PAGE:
Discussion

In its brief in support of its motion for summary judgment, Defendant raises two arguments:

(1) there was no "meeting of the minds" so no contract exists, and (2) the terms of the alleged bargain are too vague to be enforced. Plaintiff disagrees, claiming the heart of this case involves the intent of the parties which is a question of fact for the jury to decide. Plaintiff also contends the terms set forth in the October Offer to Purchase are sufficient.

The parties agree that Pennsylvania substantive law controls.*fn2 It is well established that a contract comes into being once the parties have reached a meeting of the minds on the essential terms and have manifested the intent to be bound by those terms. Forte Sports, Inc. v. Toy Airplane Gliders of America, Inc., 371 F. Supp. 2d 648, 649 (E.D. Pa. 2004), citing, Schulz v. U.S. Boxing Association, 105 F.3d 127, 136 (3d Cir. 1997).

The Third Circuit in Schwab v. PennSummit Tubular, LLC, 523 F.3d 134 (3d Cir. 2008), relying on Pennsylvania law, held that:

[c]ontract interpretation is a question of law that requires the court to ascertain and give effect to the intent of the contracting parties, as embodied in the written agreement. Courts assume that a contract's language is chosen carefully and that the parties are mindful of the meaning of the language used. When a writing is clear and unequivocal, its meaning must be determined by its contents alone.

Schwab, 523 F.3d at 137, citing, Dep't of Transp. v. Pa. Indus. for the Blind & Handicapped, 886 A.2d 706, 711 (Pa. Cmwlth. 2005). The Schwab Court also noted that in Pennsylvania:

[a] contract is ambiguous if it is reasonably susceptible of different constructions and capable of being understood in more than one sense. The court, as a matter of law, determines the existence of an ambiguity and interprets the contract, whereas the resolution of conflicting parol evidence relevant to what the parties intended by the ambiguous provision is for the trier of fact.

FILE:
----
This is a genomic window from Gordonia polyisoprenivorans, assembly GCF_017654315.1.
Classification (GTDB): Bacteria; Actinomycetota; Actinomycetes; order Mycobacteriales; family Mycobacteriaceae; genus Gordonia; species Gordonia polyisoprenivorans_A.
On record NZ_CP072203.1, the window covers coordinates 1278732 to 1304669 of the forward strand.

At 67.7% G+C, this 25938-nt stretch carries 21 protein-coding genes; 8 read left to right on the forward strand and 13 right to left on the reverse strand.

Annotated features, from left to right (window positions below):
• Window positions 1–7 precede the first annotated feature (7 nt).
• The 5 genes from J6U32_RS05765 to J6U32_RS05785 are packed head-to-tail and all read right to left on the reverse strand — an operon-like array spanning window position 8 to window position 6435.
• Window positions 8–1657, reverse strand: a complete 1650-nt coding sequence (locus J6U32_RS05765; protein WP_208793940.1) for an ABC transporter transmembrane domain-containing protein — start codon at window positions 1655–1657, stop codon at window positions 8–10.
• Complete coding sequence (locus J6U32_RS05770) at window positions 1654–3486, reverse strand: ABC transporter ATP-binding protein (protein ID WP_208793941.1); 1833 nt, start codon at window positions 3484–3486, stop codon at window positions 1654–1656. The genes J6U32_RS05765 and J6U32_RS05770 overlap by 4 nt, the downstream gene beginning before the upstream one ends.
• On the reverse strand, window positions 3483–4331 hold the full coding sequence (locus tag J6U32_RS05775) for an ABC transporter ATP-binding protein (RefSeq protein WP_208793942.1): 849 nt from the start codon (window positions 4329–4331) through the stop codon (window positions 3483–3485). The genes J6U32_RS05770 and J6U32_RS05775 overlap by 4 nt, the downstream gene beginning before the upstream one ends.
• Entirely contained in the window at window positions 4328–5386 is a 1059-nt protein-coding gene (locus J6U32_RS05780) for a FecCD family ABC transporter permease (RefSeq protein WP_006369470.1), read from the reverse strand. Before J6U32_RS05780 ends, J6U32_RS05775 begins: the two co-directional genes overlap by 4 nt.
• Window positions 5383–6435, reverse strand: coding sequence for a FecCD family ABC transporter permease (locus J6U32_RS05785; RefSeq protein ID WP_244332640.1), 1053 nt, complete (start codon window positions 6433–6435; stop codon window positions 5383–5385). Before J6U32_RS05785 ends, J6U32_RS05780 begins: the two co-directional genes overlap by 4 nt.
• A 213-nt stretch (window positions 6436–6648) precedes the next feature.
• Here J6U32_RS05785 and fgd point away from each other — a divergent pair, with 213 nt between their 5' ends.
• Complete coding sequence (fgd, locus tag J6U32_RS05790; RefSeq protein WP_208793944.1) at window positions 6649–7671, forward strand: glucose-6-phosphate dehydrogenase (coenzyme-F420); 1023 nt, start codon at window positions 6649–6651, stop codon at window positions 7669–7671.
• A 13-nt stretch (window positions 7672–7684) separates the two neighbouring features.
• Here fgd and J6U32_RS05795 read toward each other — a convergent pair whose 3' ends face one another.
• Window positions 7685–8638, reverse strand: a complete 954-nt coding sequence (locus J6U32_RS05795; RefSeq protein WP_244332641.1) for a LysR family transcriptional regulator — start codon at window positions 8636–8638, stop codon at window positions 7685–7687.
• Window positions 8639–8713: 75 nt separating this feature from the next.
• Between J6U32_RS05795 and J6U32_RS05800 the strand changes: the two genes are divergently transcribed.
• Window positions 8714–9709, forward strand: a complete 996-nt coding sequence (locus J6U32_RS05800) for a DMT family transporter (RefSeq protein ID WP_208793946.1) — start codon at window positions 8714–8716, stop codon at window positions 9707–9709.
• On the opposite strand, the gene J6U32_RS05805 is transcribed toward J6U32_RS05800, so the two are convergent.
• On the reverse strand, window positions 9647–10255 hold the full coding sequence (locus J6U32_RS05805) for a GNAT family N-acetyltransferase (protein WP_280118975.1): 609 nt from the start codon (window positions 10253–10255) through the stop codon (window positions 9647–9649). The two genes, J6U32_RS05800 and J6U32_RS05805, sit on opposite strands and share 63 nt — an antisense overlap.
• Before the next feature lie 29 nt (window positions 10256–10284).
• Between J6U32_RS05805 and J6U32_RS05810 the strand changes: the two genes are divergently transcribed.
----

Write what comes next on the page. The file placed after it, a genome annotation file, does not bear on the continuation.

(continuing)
Schwab, 523 F.3d at 137, citing, Hutchison v. Sunbeam Coal Corp., 513 Pa. 192, 519 A.2d 385, 390 (Pa. 1986).

In Prudential Ins. Co. of Am. v. Prusky, 473 F. Supp. 2d 629 (E.D. Pa. 2007), the district court relying on Third Circuit case law held, that "the strongest external sign of agreement between contracting parties is the words they use in their written contract." Prudential, 473 F. Supp. 2d at 635, citing, Mellon Bank v. Aetna Bus. Credit, Inc., 619 F.2d 1001, 1009-10 (3d Cir. 1980) (applying Pennsylvania law). "Therefore, '[w]hen a written contract is clear and unequivocal, its meaning must be determined by its contents alone.'" Prudential, 473 F. Supp. 2d at 635, citing, Mellon 619 F.2d at 1010. The Prudential court went on to recite the Third Circuit's standpoint in Bethlehem Steel on the matter:

A court should be equally cautious in deciding, from its own point of view, that a contract is clear. The Third Circuit has explained that to decide whether a contract is ambiguous, the court must consider ".the contract language, the meanings suggested by counsel, and the extrinsic evidence offered in support of each interpretation. Extrinsic evidence may include the structure of the contract, the bargaining history, and the conduct of the parties that reflects their understanding of the contract's meaning."

Prudential, 473 F. Supp. 2d at 635, citing, Bethlehem Steel Corp. v. United States, 270 F.3d 135, 139 (3d Cir. 2001). A court, therefore, may look to the parties' course of conduct to determine whether a contract is ambiguous. Prudential Ins. Co. of America. v. Prusky, 413 F. Supp. 2d 489, 494 (E.D. Pa. 2005), citing, Atlantic Richfield Co. v. Razumic, 480 Pa. 366, 390 A.2d 736, 741 n.6 (1978).

As a matter of law, I must give effect to the intent of the parties as embodied in the fully executed October Offer to Purchase document. When deciding whether the October Offer to Purchase is ambiguous or not, I must consider not only the language in the document, but the meanings suggested by counsel and the extrinsic evidence offered in support of each interpretation. The extrinsic evidence may include things like the bargaining history of the parties and the parties' course of conduct. In this case, the extrinsic evidence illustrates the ambiguities.